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What challenges do schools face in shaping a pathway for children into sports participation?

What challenges do schools face in shaping a pathway for children into sports participation?

New data from Active Lives Survey 2021/22 reports that 52.8% (3.9m) of children aren’t meeting the recommended average of 60 minutes of exercise per day.  Schools are facing huge challenges in engaging children in sport and physical activity.

With that in mind, we want to shine a light on Heathfield Junior School and James Watson, PE Lead, whose dedication to increasing sports participation is an inspiration for us all.


Having previously offered only limited opportunities for children to engage in sport, Richmond’s Heathfield Junior School has come a long way. After joining the school four years ago with the aim to revolutionise both the PE curriculum and the sport and physical activity offer outside of the school day, James undertook a challenge to engage under-served children from a deprived area who didn’t participate in sporting activities, using physical activity to improve their outlook on life.

Heathfield’s journey with sport and cricket

Introducing cricket to Heathfield Junior School was the brainchild of James Watson, PE Lead at Heathfield Junior School who together with Middlesex Cricket Club and the charity ‘Chance to Shine’, gave children aged 7-11 years the opportunity to learn, experience and then play cricket.

Despite having limited funding, the school managed to bring in professional cricketers Monte Lynch and Scott Newman, who immediately recognised the children’s passion and desire to play, improve and enjoy the sport. The Covid-19 pandemic meant cricket was transferred into the digital world, with lessons being run online which made them accessible from home but this failed to stem the enthusiasm and momentum that the school community had for cricket.

The school has made astonishing progress in the school cricket world. Remarkably, this year they were one of only four state schools included in the Cricketer’s School top 50 schools guide for the second year running. This is an amazing achievement not only for the children, who dedicate much of their free time to the sport, but also for the school itself to be included on a list that is typically dominated by private schools as explained by James Watson who stated:

“To be included in the top 50 is amazing as it is usually a thing for private schools. It is not played a lot within state schools, and we are trying to break down that barrier.”

           Heathfield Junior School’s pupils with Monte Lynch – a professional cricketer

Ground-breaking Thrive Programme

James Watson used cricket as a vehicle to create the ‘Thrive Programme’ which added an extra PE lesson to the school’s curriculum. This programme tackles one of the many issues schools are facing in providing pupils with opportunities in sport – PE being perceived as a secondary subject when, given its potential impact, should be a core one. This programme received national media coverage and resulted in articles published in the Cricketers, Wisden, PE and Sport and the Mirror magazines.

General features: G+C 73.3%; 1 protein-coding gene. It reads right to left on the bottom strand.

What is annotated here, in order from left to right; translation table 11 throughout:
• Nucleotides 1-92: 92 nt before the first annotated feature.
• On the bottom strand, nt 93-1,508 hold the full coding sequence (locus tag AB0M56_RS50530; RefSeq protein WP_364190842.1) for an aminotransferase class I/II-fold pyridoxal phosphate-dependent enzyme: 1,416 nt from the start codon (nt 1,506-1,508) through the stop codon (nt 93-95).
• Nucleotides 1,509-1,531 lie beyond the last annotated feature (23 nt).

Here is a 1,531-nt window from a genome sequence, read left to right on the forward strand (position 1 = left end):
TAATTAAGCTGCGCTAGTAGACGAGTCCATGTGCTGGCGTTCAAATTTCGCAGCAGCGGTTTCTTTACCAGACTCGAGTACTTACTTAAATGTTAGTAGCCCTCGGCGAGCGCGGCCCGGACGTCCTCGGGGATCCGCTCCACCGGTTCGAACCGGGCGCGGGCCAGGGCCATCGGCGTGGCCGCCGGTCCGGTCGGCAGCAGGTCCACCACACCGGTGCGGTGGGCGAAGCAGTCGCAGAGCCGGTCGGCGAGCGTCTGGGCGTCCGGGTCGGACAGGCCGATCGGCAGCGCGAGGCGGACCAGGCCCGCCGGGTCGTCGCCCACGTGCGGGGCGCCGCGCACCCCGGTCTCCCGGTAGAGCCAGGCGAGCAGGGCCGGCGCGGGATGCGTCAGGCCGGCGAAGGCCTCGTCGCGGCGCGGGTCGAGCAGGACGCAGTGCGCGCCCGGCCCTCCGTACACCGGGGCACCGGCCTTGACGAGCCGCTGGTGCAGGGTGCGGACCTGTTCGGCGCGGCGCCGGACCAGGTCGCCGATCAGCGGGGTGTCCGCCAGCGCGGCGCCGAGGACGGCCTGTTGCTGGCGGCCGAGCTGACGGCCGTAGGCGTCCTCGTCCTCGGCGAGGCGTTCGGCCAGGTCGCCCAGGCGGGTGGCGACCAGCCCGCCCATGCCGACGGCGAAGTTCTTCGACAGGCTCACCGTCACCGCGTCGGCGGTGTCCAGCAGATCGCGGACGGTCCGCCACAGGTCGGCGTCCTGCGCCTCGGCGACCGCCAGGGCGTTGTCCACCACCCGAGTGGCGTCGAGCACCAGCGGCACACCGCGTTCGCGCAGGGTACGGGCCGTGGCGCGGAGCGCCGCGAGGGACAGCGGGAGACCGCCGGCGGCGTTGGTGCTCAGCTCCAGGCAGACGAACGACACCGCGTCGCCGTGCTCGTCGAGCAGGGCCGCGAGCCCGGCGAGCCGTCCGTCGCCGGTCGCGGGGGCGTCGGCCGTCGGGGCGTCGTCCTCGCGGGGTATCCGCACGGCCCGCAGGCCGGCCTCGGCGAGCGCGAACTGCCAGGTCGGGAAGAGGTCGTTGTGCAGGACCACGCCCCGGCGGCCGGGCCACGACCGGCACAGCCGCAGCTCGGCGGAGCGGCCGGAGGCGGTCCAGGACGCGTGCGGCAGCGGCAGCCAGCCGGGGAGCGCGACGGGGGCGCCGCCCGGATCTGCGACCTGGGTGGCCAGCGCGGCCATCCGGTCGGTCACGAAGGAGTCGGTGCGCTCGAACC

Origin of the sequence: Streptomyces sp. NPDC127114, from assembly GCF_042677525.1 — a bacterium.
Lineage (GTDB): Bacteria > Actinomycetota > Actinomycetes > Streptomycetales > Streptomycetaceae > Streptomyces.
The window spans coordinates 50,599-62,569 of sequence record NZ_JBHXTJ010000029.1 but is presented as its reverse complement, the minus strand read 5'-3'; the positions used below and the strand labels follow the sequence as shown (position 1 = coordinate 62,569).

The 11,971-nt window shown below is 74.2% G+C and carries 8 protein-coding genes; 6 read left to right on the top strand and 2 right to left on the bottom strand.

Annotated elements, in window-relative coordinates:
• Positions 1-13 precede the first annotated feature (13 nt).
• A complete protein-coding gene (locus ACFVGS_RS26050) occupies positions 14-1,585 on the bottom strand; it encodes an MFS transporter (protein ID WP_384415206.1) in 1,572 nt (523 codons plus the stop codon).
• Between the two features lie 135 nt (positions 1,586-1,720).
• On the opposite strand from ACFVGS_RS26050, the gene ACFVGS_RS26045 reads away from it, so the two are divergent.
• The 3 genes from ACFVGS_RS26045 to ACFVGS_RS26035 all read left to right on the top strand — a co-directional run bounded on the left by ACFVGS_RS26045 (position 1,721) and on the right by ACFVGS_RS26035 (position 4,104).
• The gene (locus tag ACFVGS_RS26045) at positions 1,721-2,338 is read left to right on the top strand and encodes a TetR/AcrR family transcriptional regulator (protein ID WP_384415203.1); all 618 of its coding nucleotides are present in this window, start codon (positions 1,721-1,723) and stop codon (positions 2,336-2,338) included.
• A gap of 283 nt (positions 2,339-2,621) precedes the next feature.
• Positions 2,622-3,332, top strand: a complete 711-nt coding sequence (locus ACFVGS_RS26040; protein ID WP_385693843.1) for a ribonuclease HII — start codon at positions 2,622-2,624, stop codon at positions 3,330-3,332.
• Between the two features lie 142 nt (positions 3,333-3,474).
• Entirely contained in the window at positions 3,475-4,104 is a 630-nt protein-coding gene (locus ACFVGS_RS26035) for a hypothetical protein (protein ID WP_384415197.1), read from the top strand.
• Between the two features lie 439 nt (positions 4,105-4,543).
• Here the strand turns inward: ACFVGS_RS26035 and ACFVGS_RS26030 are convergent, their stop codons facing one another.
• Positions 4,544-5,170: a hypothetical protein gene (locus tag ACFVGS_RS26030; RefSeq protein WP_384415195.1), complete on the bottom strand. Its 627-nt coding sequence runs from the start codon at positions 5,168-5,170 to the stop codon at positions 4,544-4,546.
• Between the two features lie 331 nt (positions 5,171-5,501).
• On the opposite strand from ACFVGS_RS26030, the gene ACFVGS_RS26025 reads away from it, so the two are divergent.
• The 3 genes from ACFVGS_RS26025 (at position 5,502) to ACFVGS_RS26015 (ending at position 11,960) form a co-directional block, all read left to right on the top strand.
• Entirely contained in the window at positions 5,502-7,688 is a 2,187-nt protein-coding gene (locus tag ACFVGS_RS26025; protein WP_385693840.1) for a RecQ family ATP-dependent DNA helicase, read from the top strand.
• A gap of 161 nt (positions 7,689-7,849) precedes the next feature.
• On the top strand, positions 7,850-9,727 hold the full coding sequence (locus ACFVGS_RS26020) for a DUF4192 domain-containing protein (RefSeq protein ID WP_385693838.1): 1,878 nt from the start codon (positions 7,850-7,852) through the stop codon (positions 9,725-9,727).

Heathfield Junior School continues to climb the ladder of success, winning the school sports award at the Education and Business Awards in 2021 and 2022, as well as encouraging five children from the school to attend borough cricket trials. It has also been offered a girls-free membership this year and £200 worth of free equipment by Hampton Wick Royal CC and has been asked to showcase a cricket camp in which pupils can develop self-esteem, resilience, and creativity through sports. Additionally, together with Callum Donnelly (Year 6 teacher), James is on the Hampton Wick Royal Girls Taskforce to give girls an opportunity to play cricket.

State schools face many obstacles while providing opportunities for pupils to engage in sport and physical activity. However, with the help of charities and clubs that understand the importance of sport, and the motivation to revolutionise the whole perception of PE within the school’s curriculum, schools can do more to help children to develop the habit of active life.


Gary Palmer, Strategic Lead for Children and Young People at London Sport said:

“The outstanding work of James Watson, with the support of his Head Teacher, staff colleagues at the school and community sport volunteers provide an exceptional illustration of how it is still possible to create a pathway into sports participation in spite of the many challenges that we face.  Everyone involved in this terrific programme deserves credit for their commitment to using sport and physical activity to enhance the lives of young Londoners

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